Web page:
$70bn CAD possible but falling CV sales worrying
A 13% export growth for August, on top of a 12% one for July is good news from the point of view of the beleaguered current account deficit, even though it has to be kept in mind that the $300 million hike in August exports over the July ones is minuscule, and the July and August growth has to be seen in the context of a negative export growth in both months in 2012. Given the moderate August growth comes even after the rupee depreciated 13% over the last 12 months, this suggests exports are going to take a lot longer to respond. Non-oil imports, however, have compressed much faster—for August, the compression of 10.4% was almost double the 5.3% compression in July, though a large part of the cut was due to the collapse in gold imports, from 47.5 tonnes in July to 2.5 in August. Some part of this will now revive with the festive season coming and keep in mind the confusion over gold import rules also cut into imports. In overall terms, however, with a sub-$11 billion trade deficit number for August, down from $12-billion-plus in the two previous months and around $19 billion in the two months before that from April to May, this means the finance minister’s $70 billion CAD target for FY14 looks likely once you take into account $5 billion worth of net services exports and $2-3 billion of remittances each month.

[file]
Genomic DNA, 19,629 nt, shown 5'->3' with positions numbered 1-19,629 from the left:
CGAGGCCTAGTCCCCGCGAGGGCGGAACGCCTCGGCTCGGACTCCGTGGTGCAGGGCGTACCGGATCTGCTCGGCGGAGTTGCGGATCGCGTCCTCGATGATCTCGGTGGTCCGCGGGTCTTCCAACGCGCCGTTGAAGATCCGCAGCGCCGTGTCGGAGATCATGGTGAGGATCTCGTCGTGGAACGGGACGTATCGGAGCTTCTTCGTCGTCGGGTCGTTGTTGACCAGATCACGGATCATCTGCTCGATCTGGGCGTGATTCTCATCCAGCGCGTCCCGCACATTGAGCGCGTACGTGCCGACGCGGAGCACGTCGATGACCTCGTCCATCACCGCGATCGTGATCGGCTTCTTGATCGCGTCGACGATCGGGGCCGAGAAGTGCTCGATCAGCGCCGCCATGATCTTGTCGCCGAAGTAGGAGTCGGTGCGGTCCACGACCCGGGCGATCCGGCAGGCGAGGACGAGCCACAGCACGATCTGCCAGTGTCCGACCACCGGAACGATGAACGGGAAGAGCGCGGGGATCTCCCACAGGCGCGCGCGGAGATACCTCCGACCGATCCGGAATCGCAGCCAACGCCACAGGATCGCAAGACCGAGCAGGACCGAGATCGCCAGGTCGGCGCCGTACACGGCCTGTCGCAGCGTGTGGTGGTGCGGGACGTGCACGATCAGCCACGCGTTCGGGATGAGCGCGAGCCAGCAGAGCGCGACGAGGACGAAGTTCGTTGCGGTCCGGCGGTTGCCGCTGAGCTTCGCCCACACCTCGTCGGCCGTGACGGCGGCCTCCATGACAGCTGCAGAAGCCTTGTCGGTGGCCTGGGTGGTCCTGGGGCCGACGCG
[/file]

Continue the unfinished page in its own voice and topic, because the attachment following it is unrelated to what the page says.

In which case, it is critical that capital flows staunch as they have since the beginning of the month. In the first half of August, when FIIs withdrew $628 million from the debt and equity markets, the rupee fell from 60.37 to the dollar to 61.44; when this number almost trebled to $1.8 billion in the second half of August, the rupee collapsed to 66.6, even crossing 68 on one day. With $424 million coming in till September 6, the rupee recovered to 63.95. In other words, the market remains quite thin, despite oil-PSUs being given a separate non-market window by RBI. In which case, RBI Governor needs to reverse many of the steps taken during the last month and provide more depth to the market. While the automobile data shows a positive 4.5% sales growth in August, the steeper 23% contraction in commercial vehicle sales—since January, they were positive in just one month, at 0.8% in April—indicates that the economy is far from bottoming out, something the sub-50 PMI also indicated a few weeks ago. Given how the month has 3 major events, the sudden strengthening of the rupee shouldn’t be taken for granted. The possible fallout of a US strike on Syria is unclear, a lot depends on how much the Fed decides to taper later next week and were Angela Merkel to come back with a reduced number of seats in Germany, the recovery in Europe—which is where the bulk of India’s trade credit comes from—is certain to take a hit. In other words, prepare for choppy weather in the weeks ahead. While this means the government has to fast forward its reforms measures to keep FII equity holders engaged, it also means RBI must continue to try and deepen markets, not try and curb them as has been the policy over the past few months.